This week's programs

It's an untold story almost 250 years old - what really happened during Captain Cook's contacts with indigenous people during his explorations in Alaska and the rest of the Pacific.  Two unpublished journals by Cook crew members have been found in an Australian store-room.  We'll learn more of the untold story of Captain Cook, and what happened after he died. LISTEN HERE

KSKA: Thursday, Feb. 22, at 2 & 8p.m. Birds of prey are much more than symbols, like the bald eagle, they’re with us as apex predators atop the food web. They’re inspiring in their fierceness and their amazing physical abilities, with their sharp claws and eyes, and they are among the most exiting birds to see in the wild. On the next Outdoor Explorer, join us as we focus on raptors, their natural history and care here in Alaska. LISTEN HERE

Bats are a pretty low priority for most Alaskan biologists, but that could be changing due to a recent uptick in the creature’s population. Add to that a disease that’s been killing millions of bats in the lower 48, and Alaska might be taking note with the rest of the nation very soon. Listen now

A major way citizens to participate in the judicial system happens on jury duty. How are jurors called to serve? Do you need a legal background to be a juror? What is the juror's job? What is the art and science behind selecting a jury? We'll talk with Alaska's state court jury coordinator, and with an attorney who has selected many juries for trial. LISTEN HERE
Melting the Ice Curtain, book cover

KSKA: Tuesday, February, 20 2018, at 2:00 p.m. We're bringing you a show about a time when Alaskans and Russians were reunited and found they shared a common heritage. We’re going to hear incredible tales from key players in melting the Alaska-Russia Ice Curtain in the mid-1980s discuss how Alaska helped end the Cold War, launching a 30-year era of productive commercial and personal relations across the Bering Strait.LISTEN HERE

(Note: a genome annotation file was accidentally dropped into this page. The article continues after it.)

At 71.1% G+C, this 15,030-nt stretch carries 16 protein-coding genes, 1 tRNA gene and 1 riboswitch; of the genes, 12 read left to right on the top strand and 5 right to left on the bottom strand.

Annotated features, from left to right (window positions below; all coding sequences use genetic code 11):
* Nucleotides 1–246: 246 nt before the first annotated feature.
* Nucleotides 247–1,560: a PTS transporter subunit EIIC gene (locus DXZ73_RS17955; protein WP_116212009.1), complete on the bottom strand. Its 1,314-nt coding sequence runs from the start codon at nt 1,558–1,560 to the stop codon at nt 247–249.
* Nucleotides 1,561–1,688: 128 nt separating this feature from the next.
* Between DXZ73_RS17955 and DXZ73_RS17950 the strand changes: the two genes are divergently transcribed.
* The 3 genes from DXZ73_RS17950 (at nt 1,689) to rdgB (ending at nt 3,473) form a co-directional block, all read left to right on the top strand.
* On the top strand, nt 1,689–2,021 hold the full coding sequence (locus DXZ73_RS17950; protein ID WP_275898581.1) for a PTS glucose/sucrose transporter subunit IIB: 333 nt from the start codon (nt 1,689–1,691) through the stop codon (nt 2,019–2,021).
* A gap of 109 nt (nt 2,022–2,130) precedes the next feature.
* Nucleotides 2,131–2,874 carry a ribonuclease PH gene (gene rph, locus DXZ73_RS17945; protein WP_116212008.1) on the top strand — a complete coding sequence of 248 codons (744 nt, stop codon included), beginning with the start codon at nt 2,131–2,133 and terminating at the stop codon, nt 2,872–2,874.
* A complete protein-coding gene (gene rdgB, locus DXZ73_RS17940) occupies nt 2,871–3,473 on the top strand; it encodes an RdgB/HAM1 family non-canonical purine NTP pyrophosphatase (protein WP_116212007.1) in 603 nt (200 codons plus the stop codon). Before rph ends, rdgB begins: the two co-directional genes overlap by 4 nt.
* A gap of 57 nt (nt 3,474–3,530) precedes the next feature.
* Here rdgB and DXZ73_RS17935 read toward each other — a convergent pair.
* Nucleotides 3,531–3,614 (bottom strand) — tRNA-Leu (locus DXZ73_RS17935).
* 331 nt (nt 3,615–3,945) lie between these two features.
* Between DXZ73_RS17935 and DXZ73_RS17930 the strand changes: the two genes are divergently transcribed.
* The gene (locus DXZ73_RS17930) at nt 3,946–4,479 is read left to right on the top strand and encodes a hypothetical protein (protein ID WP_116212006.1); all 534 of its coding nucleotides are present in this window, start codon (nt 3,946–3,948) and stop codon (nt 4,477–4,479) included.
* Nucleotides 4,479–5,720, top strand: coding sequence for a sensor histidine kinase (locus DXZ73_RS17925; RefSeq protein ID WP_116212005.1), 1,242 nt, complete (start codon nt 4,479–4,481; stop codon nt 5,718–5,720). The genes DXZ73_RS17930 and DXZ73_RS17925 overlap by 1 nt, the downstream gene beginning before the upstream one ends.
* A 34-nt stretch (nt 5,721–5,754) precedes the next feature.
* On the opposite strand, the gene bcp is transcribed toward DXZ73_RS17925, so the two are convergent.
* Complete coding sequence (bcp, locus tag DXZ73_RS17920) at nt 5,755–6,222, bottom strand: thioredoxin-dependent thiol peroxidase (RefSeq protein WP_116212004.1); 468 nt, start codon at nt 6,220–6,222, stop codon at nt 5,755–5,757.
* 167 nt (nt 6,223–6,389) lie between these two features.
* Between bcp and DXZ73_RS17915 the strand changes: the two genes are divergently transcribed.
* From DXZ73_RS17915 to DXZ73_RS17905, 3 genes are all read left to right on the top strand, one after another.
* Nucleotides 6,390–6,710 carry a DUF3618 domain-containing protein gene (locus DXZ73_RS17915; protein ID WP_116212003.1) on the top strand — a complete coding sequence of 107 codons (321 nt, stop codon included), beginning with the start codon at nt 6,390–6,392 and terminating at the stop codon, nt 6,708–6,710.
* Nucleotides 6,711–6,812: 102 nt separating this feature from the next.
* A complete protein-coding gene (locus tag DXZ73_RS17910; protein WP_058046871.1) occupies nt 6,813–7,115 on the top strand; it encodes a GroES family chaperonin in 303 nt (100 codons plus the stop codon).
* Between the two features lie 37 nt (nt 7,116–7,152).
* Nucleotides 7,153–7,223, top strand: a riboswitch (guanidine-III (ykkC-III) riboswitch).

KSKA: Friday, February 16 at 2:45pm UAA Department of Theatre's Brian Cook started working on a collaborative project with students over a year ago to research the earthquake that devastated south central Alaska in 1964 with the purpose of creating a presentation that would explore this defining moment in Alaskan history. The result is Earthquake '64, a multidisciplinary performance that weaves personal stories, movement and music together into an exciting evening of theatre. Joining Brian today on Stage Talk are three of those student-collaborators, Adi Davis, Kaeli Meno and Paitton Reid. Earthquake '64 performs at the Fine Arts Center on the campus of UAA February 16-18. LISTEN HERE

A Closer Look

Today's program features a discussion with mariner, surfer and author, Jonathan White about his book Tides-The Science and Spirit of the Ocean. White spent ten years researching tides and the global effects of tidal action after his boat nearly sank in Alaska. Listen now

Addressing Alaskans

Melting the Ice Curtain, book cover

KSKA: Tuesday, February, 20 2018, at 2:00 p.m. We're bringing you a show about a time when Alaskans and Russians were reunited and found they shared a common heritage. We’re going to hear incredible tales from key players in melting the Alaska-Russia Ice Curtain in the mid-1980s discuss how Alaska helped end the Cold War, launching a 30-year era of productive commercial and personal relations across the Bering Strait.LISTEN HERE